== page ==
Evidence to support

exceptional circumstances submissions

Exceptional circumstances forms submitted without evidence are highly unlikely to result in any action.

Exceptional Circumstances (EC) submissions must include appropriate corroborating evidence in English. Forms submitted without evidence are highly unlikely to result in any action.

The sections below provide guidance on the type of evidence we expect, when to submit your evidence, the technical requirements, and how you can get documents translated.

Your evidence must show the impact on your assessment

Sub-boards will expect very compelling evidence for EC submissions. The EC process is considered a last resort (after extensions and/or deferrals) so sub-boards will want to see evidence which fully meets the requirements laid out in the Standards of Evidence document. 

For example if you injure yourself a discharge note or photographs are unlikely to be helpful on their own, instead (or in addition) you should provide a letter from your GP explaining the impact on your performance. We expect you to obtain appropiate evidence  showing the impact and set timeframes allow for this. 

You should always aim to provide evidence which shows the impact on your ability to perform during the specific assessments listed in the form. 

In some cases a statement from an LSE member of staff (for example you Academic Mentor, a Student Counsellor, a Mental Health Adviser, or a Disability Adviser) may be acceptable. The types of circumstances where a staff supporting letter can be accepted is set out on page two of the Standards of Evidence document.

When to submit your evidence 

You must submit your EC form by the relevant deadline and it should contain all of your evidence. If your evidence is not complete then you should wait until it is all ready before submitting your form, so long as you still meet the deadline.

If you are unable to obtain all of your evidence by the deadline, then you should submit the your EC form with the evidence you do have (or with no evidence) and explain why  you have had to do this (there is a space to for this on the form). Remember that it is highly unlikely that exceptional circumstances submissions without supporting evidence will result in any action.  

If you evidence becomes available after the deadline you can submit a new form but please bear in mind that it may not be considered if it arrives after the deadline. It is not possible to add evidence to a form you have already submitted.

Longer term circumstances and conditions

Generally speaking, we do not consider ECs to be appropaite for longer term conditions or circumstances.  The EC procedure is designed to help students who experienced unexpected short-term circumstances at the point of submission or during an exam. If your circumstances affected you over a long period of time then you should normally seek support (e.g. from the Student Services Centre, your Academic Mentor, or the Disability and Mental Health Service) or interrupt your studies rather than submitting assessments and ECs. The EC form will ask you to explain why these support services were not appropiate.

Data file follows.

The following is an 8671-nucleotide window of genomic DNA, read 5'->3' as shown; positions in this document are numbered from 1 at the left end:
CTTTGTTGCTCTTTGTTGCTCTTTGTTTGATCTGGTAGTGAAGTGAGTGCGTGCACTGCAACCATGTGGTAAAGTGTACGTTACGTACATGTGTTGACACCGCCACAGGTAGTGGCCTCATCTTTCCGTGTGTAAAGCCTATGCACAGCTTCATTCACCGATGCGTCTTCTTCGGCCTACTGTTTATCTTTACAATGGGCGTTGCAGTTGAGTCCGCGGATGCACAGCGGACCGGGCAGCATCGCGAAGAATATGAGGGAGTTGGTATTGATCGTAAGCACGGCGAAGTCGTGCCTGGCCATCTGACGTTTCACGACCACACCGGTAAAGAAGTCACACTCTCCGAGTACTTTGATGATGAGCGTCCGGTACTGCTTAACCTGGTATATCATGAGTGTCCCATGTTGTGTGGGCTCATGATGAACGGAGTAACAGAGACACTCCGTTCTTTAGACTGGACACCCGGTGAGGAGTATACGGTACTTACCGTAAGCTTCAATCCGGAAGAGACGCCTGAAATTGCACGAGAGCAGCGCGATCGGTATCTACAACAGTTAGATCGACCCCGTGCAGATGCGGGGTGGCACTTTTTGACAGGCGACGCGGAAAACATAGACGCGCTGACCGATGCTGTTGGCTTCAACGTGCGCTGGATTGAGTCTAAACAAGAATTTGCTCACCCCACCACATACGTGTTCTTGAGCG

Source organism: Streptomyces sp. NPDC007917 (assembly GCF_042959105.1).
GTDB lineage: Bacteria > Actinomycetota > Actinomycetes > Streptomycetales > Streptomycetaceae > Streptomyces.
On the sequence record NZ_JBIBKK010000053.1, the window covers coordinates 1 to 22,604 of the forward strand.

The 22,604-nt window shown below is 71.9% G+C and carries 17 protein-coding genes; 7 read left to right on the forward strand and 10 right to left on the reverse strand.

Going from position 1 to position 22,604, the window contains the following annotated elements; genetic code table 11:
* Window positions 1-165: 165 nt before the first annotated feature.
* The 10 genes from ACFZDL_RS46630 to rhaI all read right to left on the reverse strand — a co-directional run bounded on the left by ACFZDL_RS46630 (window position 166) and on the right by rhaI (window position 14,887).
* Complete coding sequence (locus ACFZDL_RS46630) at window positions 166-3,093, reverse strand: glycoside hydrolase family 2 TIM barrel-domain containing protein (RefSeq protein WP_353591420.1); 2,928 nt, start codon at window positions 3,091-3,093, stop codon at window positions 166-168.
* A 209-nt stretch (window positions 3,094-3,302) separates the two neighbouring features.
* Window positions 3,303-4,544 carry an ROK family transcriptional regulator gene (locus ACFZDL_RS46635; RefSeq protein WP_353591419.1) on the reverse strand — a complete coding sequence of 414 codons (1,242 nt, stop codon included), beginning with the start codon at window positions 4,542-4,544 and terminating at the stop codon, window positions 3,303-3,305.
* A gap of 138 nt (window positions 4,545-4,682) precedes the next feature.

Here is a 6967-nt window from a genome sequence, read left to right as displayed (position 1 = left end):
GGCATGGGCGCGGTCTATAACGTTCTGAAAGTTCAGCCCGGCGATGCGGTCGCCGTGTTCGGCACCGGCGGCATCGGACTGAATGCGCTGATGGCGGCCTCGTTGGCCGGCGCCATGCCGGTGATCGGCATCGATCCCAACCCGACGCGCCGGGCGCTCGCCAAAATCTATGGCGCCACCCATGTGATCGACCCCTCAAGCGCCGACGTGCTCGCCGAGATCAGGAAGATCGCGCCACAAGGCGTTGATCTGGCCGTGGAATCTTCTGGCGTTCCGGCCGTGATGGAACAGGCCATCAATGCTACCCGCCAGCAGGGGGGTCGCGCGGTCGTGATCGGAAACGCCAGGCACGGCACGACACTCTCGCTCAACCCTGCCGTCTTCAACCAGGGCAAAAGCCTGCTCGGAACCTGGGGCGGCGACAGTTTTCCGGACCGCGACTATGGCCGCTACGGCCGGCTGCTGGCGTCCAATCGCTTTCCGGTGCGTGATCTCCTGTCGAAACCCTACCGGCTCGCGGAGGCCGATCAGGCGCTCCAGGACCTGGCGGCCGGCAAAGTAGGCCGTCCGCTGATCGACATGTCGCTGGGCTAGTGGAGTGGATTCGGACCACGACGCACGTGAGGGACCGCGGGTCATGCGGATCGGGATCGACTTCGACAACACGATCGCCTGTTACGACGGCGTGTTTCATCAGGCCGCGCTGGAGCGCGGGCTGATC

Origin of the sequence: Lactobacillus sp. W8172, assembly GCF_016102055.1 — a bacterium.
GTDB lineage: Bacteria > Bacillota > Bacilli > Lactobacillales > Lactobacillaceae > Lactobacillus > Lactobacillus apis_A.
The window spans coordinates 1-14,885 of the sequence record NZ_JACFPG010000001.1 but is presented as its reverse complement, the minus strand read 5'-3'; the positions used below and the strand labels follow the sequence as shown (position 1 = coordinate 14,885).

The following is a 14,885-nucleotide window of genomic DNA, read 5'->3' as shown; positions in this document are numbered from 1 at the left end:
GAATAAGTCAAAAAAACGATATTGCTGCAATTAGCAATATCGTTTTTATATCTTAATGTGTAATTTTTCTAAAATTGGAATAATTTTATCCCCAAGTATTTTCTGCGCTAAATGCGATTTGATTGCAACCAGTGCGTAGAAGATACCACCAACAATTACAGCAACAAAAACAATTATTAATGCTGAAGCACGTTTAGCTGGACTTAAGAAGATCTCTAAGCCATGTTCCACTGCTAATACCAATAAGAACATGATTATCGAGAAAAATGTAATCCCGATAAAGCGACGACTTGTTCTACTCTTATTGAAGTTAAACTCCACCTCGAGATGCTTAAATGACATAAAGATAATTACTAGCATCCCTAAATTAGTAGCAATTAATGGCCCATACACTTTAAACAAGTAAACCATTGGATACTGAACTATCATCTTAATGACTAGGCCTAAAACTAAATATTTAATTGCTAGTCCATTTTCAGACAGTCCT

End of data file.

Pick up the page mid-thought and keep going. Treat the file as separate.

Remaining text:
However, we understand that you may experience a sudden or unforeseen deteroriation or 'flare-up' of a long term condition or circumstances. In these instances you should  explain this in your statement and provide evidence of this deteoriation or 'flare-up' along with evidence of your longer term condition. Your aim should be to provide evidence which explains why the specific assessments were impacted. 

Technical requirements

The EC form will only allow you to upload PDF files. Given the timeframes invovled, and role of EC submissions, we expect you to collate your evidence into a single PDF document before submitting your form. There are lots of free tools that will allow you to convert and combine files into a PDF. You may find it easiest to put your files into an MS Word document (or similar) and then save this as a PDF. 

The maximum file size is 2GB. If your evidence document is very large there are free tools that will allow you to compress PDFs but please do check that the file has not become corrupted when after compression. The EC form will allow you to submit multiple files as evidence but we would encourage you to avoid this because it makes it hard for us to consider your submission properly. If you upload more than 5 files the submission of your form may fail. 

Translating evidence

All evidence must be signed, dated, and written in English. If your evidence is not written in English, you will need to provide a certified translation.

The LSE Language Centre are able translate documents from languages that they teach. There is a fee for this service and requires at least 72 hours. Visit Language Centre Additional Services for more information.

Alternatively, you can use an external translation agency. You should contact your embassy for a list of authorised agencies.

When you provide translated evidence, the original (untranslated) document must also be provided.